Vanessa Bryant, the widow of Lakers legend Kobe Bryant, revealed she learned about his death when social media notifications began popping up on her phone hours before the Los Angeles Sheriff's Department officially confirmed his untimely passing with daughter Gianna in 2020.

"They told me that there was an accident and that there were five survivors," Bryant testified in a deposition on Oct. 12 via the Los Angeles Times. "And I asked if Gianna and Kobe were OK. And they said they weren't sure. They didn't know."

Vanessa said she was barely holding herself together as she convinced herself the NBA Hall of Fame player and Gianna were among the reported five survivors of the helicopter crash in the city of Calabasas, California, on Jan. 26 last year. The tragedy, however, claimed the lives of all eight passengers and the pilot on board.

"I was holding onto my phone...I was trying to call my husband back, and all these notifications started popping up on my phone, saying, 'RIP Kobe. RIP Kobe. RIP Kobe,'" she added.

Vanessa slapped the L.A. County with a suit accusing members of its police and fire department of inappropriately taking and sharing photos of the Kobe's crash site, including the bodies of the NBA star and his daughter, seeking damages "for negligence, invasion of privacy and intentional infliction of emotional distress."

Following this incident, legislators moved to pass a bill making it a misdemeanor for first responders to snap unauthorized photos of deceased people at any accident or crime scene.

"I don't think it's fair that I'm here today having to fight for accountability," Bryant said. "Because no one should ever have to endure this type of pain and fear of their family members. The pictures getting released, this is not okay."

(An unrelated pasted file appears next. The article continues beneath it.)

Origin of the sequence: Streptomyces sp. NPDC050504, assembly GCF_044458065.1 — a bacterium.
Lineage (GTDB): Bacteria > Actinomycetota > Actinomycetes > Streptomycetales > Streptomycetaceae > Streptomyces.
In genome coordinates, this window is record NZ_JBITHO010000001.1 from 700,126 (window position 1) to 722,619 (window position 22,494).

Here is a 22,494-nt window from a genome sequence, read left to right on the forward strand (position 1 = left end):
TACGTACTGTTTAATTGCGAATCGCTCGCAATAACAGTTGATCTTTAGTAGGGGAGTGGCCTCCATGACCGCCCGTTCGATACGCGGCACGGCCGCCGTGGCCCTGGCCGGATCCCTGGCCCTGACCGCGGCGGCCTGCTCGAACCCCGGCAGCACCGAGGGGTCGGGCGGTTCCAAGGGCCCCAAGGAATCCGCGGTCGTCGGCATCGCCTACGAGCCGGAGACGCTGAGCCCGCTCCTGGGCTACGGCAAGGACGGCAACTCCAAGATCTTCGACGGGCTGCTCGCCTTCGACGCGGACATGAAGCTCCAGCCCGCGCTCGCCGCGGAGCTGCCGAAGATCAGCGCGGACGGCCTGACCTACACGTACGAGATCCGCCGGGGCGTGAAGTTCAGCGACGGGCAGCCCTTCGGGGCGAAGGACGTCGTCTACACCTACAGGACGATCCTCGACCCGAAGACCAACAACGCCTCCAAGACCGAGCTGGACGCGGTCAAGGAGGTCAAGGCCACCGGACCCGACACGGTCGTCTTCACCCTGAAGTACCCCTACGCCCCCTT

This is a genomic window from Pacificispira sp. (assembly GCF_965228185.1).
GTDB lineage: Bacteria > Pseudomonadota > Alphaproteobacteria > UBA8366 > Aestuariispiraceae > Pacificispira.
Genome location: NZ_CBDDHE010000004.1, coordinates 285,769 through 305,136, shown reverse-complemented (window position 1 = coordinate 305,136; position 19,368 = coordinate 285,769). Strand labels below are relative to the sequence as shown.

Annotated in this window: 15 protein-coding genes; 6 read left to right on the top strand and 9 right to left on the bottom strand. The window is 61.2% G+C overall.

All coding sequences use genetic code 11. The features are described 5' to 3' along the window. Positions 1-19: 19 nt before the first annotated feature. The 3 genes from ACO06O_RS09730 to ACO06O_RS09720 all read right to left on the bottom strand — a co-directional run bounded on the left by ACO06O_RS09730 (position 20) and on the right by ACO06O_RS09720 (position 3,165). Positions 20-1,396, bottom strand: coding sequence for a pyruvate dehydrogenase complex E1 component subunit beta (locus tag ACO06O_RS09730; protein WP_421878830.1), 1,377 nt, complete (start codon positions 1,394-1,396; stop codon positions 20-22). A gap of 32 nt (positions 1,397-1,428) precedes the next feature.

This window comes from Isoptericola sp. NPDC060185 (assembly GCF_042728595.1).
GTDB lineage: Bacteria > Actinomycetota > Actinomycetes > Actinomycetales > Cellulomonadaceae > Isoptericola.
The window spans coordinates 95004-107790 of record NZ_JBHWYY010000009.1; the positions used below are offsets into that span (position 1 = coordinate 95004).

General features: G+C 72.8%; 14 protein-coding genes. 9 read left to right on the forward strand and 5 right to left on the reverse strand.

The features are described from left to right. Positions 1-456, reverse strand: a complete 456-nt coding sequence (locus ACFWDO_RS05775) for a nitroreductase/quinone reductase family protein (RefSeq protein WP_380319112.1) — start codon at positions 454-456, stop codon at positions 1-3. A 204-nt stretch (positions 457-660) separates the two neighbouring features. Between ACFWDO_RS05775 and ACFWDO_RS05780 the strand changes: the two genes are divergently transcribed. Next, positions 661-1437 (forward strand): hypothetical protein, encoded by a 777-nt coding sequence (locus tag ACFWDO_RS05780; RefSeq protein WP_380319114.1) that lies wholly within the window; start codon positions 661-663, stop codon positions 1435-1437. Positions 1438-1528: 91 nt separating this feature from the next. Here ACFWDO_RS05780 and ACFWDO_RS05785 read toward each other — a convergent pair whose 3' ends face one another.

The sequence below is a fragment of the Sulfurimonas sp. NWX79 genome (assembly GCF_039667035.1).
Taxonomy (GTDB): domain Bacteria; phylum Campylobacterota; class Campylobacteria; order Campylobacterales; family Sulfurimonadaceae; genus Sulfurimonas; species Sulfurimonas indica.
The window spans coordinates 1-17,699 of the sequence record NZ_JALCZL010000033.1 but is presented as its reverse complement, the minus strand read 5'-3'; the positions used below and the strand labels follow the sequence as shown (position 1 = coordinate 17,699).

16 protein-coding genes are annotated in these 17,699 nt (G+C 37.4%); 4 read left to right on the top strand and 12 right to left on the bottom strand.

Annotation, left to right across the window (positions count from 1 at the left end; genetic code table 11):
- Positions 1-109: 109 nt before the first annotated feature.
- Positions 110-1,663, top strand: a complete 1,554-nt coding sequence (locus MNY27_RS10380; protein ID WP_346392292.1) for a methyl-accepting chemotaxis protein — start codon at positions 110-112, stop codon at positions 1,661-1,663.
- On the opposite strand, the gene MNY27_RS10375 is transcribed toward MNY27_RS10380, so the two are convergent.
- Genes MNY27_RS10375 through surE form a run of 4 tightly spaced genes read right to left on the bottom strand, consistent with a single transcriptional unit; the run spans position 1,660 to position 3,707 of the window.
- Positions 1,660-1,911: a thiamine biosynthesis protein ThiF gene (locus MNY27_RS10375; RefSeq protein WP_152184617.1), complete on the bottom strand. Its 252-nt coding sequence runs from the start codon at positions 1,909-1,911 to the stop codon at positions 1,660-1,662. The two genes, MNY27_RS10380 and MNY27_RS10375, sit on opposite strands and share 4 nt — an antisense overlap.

Meanwhile, the Los Angeles County requested the court to oblige Bryant to undergo a psychiatric exam amid claims the crash and the gruesome disclosure of such photos have been so traumatizing that Vanessa kept the clothes worn by Kobe and Gianna at the time of their deaths, CNN noted.

"And if their clothes represent the condition of their bodies, I cannot imagine how someone could be so callous and have no regard for them or our friends, and just share the images as if they were animals on a street," Vanessa noted.

Previously, the Bryant widow, along with the families of the other victims, settled a wrongful death lawsuit against the charter company and the estate of the operating helicopter pilot responsible for the crash but the terms of the settlement were not disclosed to the public, according to CBS Sports.

Vanessa tried to convince herself the NBA Hall of Fame player and their daughter were among the reported five survivors of the helicopter crash in the city of Calabasas, California, on Jan. 26 last year. Stefanie Keenan/Getty Images

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